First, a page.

Monday 23 May 2016 (7:00 to 8:15pm – All are Welcome)
Title: Pagan Architecture and the Local Gods of North Lebanon during the Roman Period
Speaker: Alia Fares (Archaeologist and Building Historian)
Click Here to download the eBook that Alia talked about
Alia is an archaeologist, building historian and cultural heritage guide for the ministry of Tourism. She finished her first degree at the American University of Beirut and continued her Masters at the university of Bonn at the department of Classical Archaeology. During the summer since then, She has participated in and led excavations in various parts of the country, such as Baalbeck, Byblos, Sir el Dunniyeh, Tell Arqa and Beirut. Alia has also participated in excavations in Germany, Egypt, Syria and Jordan.
In 2007, she returned permanently to Lebanon to begin her PhD. Her research focuses on the Archaeology and Architecture of Roman temples, specifically those who's function has been altered over the centuries from pagan sanctuaries to Christian churches/basilicas. At the moment she is an instructor for History of Architecture at the faculty of Architecture, Art and Design of Notre Dame University.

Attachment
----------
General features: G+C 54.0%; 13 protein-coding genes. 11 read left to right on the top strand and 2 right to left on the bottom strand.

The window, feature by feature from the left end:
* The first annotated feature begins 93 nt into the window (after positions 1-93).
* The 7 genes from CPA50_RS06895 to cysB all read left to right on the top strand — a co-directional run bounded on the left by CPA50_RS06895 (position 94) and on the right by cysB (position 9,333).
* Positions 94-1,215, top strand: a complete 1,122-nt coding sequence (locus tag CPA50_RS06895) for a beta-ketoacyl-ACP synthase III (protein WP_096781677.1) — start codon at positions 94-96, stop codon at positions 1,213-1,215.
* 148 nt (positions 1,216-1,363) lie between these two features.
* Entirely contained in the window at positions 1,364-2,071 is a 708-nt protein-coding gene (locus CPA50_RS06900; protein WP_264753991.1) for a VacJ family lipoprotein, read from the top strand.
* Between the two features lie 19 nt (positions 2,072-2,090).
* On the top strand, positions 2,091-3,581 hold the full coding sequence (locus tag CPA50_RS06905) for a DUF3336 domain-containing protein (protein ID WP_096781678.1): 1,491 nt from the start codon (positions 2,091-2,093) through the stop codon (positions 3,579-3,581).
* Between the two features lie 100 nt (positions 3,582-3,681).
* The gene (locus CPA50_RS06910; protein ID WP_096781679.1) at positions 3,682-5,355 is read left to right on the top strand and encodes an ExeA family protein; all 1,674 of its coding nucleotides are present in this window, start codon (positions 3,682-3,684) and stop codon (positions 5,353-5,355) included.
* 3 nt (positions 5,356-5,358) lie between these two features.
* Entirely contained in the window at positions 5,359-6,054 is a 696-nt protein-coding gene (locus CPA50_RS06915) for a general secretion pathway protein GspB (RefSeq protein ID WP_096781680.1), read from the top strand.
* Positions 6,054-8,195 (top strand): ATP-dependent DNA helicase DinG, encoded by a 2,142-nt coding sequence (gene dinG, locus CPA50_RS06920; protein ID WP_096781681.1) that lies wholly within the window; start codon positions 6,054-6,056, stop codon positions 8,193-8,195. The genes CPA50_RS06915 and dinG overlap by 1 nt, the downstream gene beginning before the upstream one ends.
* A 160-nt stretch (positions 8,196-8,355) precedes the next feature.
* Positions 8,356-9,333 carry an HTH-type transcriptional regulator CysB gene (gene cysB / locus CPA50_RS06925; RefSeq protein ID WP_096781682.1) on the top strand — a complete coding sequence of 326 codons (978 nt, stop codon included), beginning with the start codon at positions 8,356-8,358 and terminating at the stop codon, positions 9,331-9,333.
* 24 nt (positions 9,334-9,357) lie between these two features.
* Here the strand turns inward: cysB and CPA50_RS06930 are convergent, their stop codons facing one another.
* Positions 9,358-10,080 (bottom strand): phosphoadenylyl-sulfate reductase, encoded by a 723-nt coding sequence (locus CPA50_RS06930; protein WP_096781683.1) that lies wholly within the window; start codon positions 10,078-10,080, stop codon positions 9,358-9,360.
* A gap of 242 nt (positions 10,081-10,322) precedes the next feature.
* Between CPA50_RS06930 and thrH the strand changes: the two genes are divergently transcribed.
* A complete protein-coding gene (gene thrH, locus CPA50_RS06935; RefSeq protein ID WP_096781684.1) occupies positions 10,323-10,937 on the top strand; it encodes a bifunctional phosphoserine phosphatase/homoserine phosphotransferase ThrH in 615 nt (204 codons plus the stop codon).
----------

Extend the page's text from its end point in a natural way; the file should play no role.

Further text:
The topic of this lecture will be about Roman temples in North Lebanon. During the 1st, 2nd and 3rd c. A.D, the Middle East witnessed an architectural boom in public buildings under Roman rule. Emperors such as Hadrian, Caracalla and Trajan made sure to leave their architectural heritage in various public building forms such as temples. Local ethnic groups adopted this new architecture while keeping their own Gods and rituals alive. It is possible to infer information about these local traditions through the architectural details that differentiate them from Roman temples located in other regions.